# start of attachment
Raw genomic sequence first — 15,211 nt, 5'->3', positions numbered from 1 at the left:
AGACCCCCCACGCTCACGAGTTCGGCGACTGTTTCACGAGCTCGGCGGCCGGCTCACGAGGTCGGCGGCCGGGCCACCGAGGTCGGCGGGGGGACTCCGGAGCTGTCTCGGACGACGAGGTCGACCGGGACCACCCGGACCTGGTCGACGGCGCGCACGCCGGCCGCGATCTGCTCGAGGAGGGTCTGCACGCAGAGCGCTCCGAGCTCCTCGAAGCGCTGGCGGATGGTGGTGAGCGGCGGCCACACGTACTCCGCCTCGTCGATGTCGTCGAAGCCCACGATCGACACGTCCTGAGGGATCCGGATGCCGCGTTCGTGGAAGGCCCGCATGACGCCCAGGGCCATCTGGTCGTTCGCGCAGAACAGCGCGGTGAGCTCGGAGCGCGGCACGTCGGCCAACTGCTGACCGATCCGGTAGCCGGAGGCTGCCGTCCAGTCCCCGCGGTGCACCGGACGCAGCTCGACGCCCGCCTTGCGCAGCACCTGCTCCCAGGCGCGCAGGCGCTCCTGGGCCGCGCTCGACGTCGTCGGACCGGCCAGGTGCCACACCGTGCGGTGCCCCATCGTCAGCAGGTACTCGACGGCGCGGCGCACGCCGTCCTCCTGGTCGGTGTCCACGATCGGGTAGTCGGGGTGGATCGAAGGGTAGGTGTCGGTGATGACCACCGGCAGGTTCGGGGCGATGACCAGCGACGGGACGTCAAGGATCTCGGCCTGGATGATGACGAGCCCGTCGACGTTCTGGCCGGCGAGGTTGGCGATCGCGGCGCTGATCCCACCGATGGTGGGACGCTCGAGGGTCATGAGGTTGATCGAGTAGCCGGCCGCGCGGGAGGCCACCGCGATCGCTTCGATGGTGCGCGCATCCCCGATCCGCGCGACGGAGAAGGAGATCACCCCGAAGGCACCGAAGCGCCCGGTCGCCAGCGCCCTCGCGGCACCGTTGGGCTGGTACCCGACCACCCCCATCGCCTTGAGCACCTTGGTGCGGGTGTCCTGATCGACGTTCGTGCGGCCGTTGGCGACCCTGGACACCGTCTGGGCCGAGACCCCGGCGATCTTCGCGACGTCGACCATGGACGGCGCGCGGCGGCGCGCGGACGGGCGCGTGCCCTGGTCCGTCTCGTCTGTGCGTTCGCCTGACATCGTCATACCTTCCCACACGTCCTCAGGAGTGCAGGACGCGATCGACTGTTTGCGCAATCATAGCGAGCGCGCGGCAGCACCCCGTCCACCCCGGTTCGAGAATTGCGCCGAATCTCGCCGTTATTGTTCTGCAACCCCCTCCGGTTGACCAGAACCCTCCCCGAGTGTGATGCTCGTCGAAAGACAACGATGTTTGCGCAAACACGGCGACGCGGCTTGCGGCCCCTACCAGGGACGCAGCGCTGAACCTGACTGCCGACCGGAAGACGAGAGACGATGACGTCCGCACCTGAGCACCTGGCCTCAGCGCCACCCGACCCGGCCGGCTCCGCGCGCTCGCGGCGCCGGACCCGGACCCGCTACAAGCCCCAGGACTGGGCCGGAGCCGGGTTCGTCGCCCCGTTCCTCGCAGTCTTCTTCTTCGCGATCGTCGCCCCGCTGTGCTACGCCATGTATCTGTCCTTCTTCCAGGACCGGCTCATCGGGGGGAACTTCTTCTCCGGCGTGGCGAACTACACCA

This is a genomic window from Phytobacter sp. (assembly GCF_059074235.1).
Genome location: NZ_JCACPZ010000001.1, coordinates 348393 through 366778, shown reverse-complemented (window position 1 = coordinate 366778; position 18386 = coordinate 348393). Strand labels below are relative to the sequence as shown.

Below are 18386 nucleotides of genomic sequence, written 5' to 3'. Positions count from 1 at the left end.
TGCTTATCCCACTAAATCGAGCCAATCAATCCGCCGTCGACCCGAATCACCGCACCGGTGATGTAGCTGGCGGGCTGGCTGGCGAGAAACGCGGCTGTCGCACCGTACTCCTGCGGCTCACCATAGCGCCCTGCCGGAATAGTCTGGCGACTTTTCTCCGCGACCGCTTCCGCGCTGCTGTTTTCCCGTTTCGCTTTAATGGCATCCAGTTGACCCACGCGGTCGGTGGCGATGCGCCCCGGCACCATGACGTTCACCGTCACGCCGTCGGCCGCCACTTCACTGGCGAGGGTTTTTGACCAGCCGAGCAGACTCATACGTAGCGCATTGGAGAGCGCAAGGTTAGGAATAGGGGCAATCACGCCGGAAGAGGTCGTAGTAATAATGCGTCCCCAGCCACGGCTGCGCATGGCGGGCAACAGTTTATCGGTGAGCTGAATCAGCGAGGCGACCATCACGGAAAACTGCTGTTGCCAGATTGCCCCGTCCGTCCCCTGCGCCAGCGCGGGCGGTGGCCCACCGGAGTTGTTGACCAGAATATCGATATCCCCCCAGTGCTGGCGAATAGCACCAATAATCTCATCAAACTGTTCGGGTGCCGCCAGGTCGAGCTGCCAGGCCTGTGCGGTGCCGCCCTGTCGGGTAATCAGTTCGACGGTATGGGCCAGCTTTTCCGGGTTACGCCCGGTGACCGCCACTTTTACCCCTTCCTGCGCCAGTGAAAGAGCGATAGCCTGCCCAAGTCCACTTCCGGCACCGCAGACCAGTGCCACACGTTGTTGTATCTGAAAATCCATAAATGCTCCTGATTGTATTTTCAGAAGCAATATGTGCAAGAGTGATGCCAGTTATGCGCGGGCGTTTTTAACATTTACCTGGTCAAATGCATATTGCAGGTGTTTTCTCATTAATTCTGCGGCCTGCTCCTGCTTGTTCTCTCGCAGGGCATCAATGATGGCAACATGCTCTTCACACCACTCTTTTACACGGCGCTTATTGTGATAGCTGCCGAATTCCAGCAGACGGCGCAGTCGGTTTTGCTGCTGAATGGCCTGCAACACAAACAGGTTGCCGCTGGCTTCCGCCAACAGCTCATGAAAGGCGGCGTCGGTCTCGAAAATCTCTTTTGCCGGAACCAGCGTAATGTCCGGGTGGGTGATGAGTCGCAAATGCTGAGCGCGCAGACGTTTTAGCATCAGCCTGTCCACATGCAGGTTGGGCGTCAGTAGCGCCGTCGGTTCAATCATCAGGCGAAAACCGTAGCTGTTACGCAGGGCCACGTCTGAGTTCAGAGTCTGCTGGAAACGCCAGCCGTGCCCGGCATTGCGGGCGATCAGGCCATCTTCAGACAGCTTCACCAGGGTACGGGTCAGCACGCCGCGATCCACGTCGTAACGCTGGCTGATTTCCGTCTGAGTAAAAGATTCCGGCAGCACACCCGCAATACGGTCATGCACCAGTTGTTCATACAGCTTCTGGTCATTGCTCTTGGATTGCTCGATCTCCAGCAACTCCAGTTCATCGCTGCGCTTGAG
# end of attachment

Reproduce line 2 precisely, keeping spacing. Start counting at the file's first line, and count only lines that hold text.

AGACCCCCCACGCTCACGAGTTCGGCGACTGTTTCACGAGCTCGGCGGCCGGCTCACGAGGTCGGCGGCCGGGCCACCGAGGTCGGCGGGGGGACTCCGGAGCTGTCTCGGACGACGAGGTCGACCGGGACCACCCGGACCTGGTCGACGGCGCGCACGCCGGCCGCGATCTGCTCGAGGAGGGTCTGCACGCAGAGCGCTCCGAGCTCCTCGAAGCGCTGGCGGATGGTGGTGAGCGGCGGCCACACGTACTCCGCCTCGTCGATGTCGTCGAAGCCCACGATCGACACGTCCTGAGGGATCCGGATGCCGCGTTCGTGGAAGGCCCGCATGACGCCCAGGGCCATCTGGTCGTTCGCGCAGAACAGCGCGGTGAGCTCGGAGCGCGGCACGTCGGCCAACTGCTGACCGATCCGGTAGCCGGAGGCTGCCGTCCAGTCCCCGCGGTGCACCGGACGCAGCTCGACGCCCGCCTTGCGCAGCACCTGCTCCCAGGCGCGCAGGCGCTCCTGGGCCGCGCTCGACGTCGTCGGACCGGCCAGGTGCCACACCGTGCGGTGCCCCATCGTCAGCAGGTACTCGACGGCGCGGCGCACGCCGTCCTCCTGGTCGGTGTCCACGATCGGGTAGTCGGGGTGGATCGAAGGGTAGGTGTCGGTGATGACCACCGGCAGGTTCGGGGCGATGACCAGCGACGGGACGTCAAGGATCTCGGCCTGGATGATGACGAGCCCGTCGACGTTCTGGCCGGCGAGGTTGGCGATCGCGGCGCTGATCCCACCGATGGTGGGACGCTCGAGGGTCATGAGGTTGATCGAGTAGCCGGCCGCGCGGGAGGCCACCGCGATCGCTTCGATGGTGCGCGCATCCCCGATCCGCGCGACGGAGAAGGAGATCACCCCGAAGGCACCGAAGCGCCCGGTCGCCAGCGCCCTCGCGGCACCGTTGGGCTGGTACCCGACCACCCCCATCGCCTTGAGCACCTTGGTGCGGGTGTCCTGATCGACGTTCGTGCGGCCGTTGGCGACCCTGGACACCGTCTGGGCCGAGACCCCGGCGATCTTCGCGACGTCGACCATGGACGGCGCGCGGCGGCGCGCGGACGGGCGCGTGCCCTGGTCCGTCTCGTCTGTGCGTTCGCCTGACATCGTCATACCTTCCCACACGTCCTCAGGAGTGCAGGACGCGATCGACTGTTTGCGCAATCATAGCGAGCGCGCGGCAGCACCCCGTCCACCCCGGTTCGAGAATTGCGCCGAATCTCGCCGTTATTGTTCTGCAACCCCCTCCGGTTGACCAGAACCCTCCCCGAGTGTGATGCTCGTCGAAAGACAACGATGTTTGCGCAAACACGGCGACGCGGCTTGCGGCCCCTACCAGGGACGCAGCGCTGAACCTGACTGCCGACCGGAAGACGAGAGACGATGACGTCCGCACCTGAGCACCTGGCCTCAGCGCCACCCGACCCGGCCGGCTCCGCGCGCTCGCGGCGCCGGACCCGGACCCGCTACAAGCCCCAGGACTGGGCCGGAGCCGGGTTCGTCGCCCCGTTCCTCGCAGTCTTCTTCTTCGCGATCGTCGCCCCGCTGTGCTACGCCATGTATCTGTCCTTCTTCCAGGACCGGCTCATCGGGGGGAACTTCTTCTCCGGCGTGGCGAACTACACCA